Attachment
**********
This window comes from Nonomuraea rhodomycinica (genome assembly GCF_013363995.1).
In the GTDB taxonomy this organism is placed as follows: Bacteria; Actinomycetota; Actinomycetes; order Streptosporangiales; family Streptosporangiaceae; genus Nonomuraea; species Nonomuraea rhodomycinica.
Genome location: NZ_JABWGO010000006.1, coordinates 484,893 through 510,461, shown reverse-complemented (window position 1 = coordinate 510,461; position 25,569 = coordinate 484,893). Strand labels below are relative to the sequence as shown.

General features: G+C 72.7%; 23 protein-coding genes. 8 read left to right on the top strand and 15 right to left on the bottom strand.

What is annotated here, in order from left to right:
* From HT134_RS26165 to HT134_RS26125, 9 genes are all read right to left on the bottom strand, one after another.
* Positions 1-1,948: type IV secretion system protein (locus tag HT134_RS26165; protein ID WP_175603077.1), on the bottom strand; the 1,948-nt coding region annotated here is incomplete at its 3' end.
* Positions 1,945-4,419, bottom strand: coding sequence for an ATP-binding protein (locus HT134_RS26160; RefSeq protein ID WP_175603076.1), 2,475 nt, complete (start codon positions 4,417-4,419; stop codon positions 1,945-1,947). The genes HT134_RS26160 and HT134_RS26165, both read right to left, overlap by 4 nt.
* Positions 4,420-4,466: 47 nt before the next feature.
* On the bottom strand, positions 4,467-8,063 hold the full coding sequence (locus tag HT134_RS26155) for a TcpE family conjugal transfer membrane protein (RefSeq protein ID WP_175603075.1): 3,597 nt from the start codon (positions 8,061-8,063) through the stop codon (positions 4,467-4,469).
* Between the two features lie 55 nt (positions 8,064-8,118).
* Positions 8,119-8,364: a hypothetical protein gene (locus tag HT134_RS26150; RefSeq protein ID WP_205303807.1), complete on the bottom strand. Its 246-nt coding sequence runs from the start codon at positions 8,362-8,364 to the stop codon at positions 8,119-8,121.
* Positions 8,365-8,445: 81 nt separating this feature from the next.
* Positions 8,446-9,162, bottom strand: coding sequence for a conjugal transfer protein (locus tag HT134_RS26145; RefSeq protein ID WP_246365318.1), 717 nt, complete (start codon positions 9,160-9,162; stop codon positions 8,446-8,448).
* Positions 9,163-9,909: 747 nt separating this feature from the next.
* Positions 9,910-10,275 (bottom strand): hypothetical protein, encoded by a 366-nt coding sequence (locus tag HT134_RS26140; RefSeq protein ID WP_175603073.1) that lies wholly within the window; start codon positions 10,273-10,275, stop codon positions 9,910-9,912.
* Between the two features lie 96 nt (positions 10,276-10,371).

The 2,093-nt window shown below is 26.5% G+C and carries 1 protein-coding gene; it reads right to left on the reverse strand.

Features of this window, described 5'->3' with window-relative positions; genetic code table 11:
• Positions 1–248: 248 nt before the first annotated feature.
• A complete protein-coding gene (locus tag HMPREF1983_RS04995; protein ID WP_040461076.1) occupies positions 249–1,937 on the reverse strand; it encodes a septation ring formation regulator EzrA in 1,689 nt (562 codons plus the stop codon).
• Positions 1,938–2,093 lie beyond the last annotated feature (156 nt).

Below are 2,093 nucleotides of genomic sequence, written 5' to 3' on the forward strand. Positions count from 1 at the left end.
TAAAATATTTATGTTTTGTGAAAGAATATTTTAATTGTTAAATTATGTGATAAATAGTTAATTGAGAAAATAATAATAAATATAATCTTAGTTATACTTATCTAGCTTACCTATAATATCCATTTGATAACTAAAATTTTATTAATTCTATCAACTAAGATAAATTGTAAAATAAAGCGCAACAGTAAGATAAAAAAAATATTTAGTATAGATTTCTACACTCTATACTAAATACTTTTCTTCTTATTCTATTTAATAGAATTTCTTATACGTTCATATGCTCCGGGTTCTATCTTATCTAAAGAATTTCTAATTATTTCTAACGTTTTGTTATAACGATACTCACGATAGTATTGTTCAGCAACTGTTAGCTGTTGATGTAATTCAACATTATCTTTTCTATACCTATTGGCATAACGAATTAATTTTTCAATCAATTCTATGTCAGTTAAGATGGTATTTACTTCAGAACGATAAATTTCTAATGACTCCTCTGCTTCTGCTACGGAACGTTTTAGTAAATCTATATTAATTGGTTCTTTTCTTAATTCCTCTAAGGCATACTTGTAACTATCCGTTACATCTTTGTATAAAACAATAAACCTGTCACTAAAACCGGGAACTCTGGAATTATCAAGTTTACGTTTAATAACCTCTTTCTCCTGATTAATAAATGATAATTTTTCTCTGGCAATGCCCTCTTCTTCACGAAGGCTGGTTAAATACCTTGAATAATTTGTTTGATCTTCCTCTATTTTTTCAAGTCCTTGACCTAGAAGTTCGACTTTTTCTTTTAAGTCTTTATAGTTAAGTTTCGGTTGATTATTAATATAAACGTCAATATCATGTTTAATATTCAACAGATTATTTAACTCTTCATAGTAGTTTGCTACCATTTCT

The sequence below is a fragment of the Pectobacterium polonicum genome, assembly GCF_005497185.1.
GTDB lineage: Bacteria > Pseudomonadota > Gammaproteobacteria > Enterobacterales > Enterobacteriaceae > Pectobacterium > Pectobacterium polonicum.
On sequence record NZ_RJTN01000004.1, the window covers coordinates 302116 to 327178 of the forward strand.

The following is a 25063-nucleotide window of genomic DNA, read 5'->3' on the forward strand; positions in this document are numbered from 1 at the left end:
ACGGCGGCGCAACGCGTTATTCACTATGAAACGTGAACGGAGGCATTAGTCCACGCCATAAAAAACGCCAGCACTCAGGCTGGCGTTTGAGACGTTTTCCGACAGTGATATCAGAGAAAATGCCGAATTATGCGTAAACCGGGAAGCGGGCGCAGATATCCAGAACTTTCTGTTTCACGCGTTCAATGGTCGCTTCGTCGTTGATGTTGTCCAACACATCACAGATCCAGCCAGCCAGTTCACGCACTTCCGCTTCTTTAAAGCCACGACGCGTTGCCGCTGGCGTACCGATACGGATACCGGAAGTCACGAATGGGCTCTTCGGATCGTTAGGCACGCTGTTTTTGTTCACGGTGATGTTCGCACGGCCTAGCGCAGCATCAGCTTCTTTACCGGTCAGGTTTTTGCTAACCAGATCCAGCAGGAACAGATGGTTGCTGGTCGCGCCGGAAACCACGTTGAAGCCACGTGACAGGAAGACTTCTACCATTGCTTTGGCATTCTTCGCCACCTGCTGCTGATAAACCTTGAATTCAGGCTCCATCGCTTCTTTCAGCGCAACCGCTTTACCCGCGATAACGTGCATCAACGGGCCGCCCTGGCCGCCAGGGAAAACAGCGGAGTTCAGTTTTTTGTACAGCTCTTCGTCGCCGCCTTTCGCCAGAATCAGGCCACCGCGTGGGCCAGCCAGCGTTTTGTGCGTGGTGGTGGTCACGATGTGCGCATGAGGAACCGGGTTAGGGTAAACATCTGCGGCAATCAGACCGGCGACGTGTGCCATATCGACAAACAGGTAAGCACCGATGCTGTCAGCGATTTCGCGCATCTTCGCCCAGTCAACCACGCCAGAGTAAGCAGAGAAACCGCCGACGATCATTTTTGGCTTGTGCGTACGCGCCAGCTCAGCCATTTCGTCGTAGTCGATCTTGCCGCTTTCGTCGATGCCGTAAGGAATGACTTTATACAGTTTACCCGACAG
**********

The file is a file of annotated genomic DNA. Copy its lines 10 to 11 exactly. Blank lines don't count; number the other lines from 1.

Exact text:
* On the bottom strand, positions 4,467-8,063 hold the full coding sequence (locus tag HT134_RS26155) for a TcpE family conjugal transfer membrane protein (RefSeq protein ID WP_175603075.1): 3,597 nt from the start codon (positions 8,061-8,063) through the stop codon (positions 4,467-4,469).
* Between the two features lie 55 nt (positions 8,064-8,118).